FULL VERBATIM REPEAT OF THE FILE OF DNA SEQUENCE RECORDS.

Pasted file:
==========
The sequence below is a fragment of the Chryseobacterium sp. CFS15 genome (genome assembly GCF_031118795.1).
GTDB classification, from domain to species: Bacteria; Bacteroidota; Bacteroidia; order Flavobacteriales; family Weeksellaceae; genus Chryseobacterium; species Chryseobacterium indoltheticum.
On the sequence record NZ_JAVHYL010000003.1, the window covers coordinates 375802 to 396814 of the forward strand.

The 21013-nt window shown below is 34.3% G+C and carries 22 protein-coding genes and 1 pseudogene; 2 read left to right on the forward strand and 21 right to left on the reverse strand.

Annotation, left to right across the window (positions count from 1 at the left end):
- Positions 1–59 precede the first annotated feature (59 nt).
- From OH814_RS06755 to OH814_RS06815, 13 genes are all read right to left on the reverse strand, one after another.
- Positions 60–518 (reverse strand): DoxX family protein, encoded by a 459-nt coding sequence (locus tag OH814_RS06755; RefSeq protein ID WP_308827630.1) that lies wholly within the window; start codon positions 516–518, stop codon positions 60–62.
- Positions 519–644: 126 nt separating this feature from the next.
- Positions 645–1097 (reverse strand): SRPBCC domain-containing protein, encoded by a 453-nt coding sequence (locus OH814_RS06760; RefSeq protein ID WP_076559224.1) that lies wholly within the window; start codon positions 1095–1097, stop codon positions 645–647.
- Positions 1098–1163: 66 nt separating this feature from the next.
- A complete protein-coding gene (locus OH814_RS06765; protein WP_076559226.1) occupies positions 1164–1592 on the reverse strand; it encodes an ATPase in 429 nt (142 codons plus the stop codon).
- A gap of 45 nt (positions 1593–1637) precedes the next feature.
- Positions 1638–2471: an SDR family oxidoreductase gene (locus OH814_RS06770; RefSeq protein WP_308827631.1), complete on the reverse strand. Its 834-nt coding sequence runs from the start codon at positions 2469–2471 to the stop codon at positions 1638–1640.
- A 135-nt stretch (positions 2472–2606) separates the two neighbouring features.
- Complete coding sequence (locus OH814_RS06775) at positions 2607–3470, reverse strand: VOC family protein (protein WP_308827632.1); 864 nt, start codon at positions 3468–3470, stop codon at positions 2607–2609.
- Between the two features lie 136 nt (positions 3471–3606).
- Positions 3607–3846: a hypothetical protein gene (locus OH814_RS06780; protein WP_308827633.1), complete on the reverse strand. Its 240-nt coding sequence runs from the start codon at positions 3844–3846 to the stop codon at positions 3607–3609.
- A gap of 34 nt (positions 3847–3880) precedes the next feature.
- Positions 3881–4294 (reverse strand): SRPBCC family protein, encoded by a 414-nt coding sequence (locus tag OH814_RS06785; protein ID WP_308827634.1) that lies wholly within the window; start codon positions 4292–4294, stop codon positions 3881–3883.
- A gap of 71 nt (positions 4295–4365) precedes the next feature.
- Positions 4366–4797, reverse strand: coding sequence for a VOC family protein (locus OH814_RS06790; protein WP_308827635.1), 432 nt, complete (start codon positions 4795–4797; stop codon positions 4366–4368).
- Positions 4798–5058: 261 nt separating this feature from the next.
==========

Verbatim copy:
The sequence below is a fragment of the Chryseobacterium sp. CFS15 genome (genome assembly GCF_031118795.1).
GTDB classification, from domain to species: Bacteria; Bacteroidota; Bacteroidia; order Flavobacteriales; family Weeksellaceae; genus Chryseobacterium; species Chryseobacterium indoltheticum.
On the sequence record NZ_JAVHYL010000003.1, the window covers coordinates 375802 to 396814 of the forward strand.

The 21013-nt window shown below is 34.3% G+C and carries 22 protein-coding genes and 1 pseudogene; 2 read left to right on the forward strand and 21 right to left on the reverse strand.

Annotation, left to right across the window (positions count from 1 at the left end):
- Positions 1–59 precede the first annotated feature (59 nt).
- From OH814_RS06755 to OH814_RS06815, 13 genes are all read right to left on the reverse strand, one after another.
- Positions 60–518 (reverse strand): DoxX family protein, encoded by a 459-nt coding sequence (locus tag OH814_RS06755; RefSeq protein ID WP_308827630.1) that lies wholly within the window; start codon positions 516–518, stop codon positions 60–62.
- Positions 519–644: 126 nt separating this feature from the next.
- Positions 645–1097 (reverse strand): SRPBCC domain-containing protein, encoded by a 453-nt coding sequence (locus OH814_RS06760; RefSeq protein ID WP_076559224.1) that lies wholly within the window; start codon positions 1095–1097, stop codon positions 645–647.
- Positions 1098–1163: 66 nt separating this feature from the next.
- A complete protein-coding gene (locus OH814_RS06765; protein WP_076559226.1) occupies positions 1164–1592 on the reverse strand; it encodes an ATPase in 429 nt (142 codons plus the stop codon).
- A gap of 45 nt (positions 1593–1637) precedes the next feature.
- Positions 1638–2471: an SDR family oxidoreductase gene (locus OH814_RS06770; RefSeq protein WP_308827631.1), complete on the reverse strand. Its 834-nt coding sequence runs from the start codon at positions 2469–2471 to the stop codon at positions 1638–1640.
- A 135-nt stretch (positions 2472–2606) separates the two neighbouring features.
- Complete coding sequence (locus OH814_RS06775) at positions 2607–3470, reverse strand: VOC family protein (protein WP_308827632.1); 864 nt, start codon at positions 3468–3470, stop codon at positions 2607–2609.
- Between the two features lie 136 nt (positions 3471–3606).
- Positions 3607–3846: a hypothetical protein gene (locus OH814_RS06780; protein WP_308827633.1), complete on the reverse strand. Its 240-nt coding sequence runs from the start codon at positions 3844–3846 to the stop codon at positions 3607–3609.
- A gap of 34 nt (positions 3847–3880) precedes the next feature.
- Positions 3881–4294 (reverse strand): SRPBCC family protein, encoded by a 414-nt coding sequence (locus tag OH814_RS06785; protein ID WP_308827634.1) that lies wholly within the window; start codon positions 4292–4294, stop codon positions 3881–3883.
- A gap of 71 nt (positions 4295–4365) precedes the next feature.
- Positions 4366–4797, reverse strand: coding sequence for a VOC family protein (locus OH814_RS06790; protein WP_308827635.1), 432 nt, complete (start codon positions 4795–4797; stop codon positions 4366–4368).
- Positions 4798–5058: 261 nt separating this feature from the next.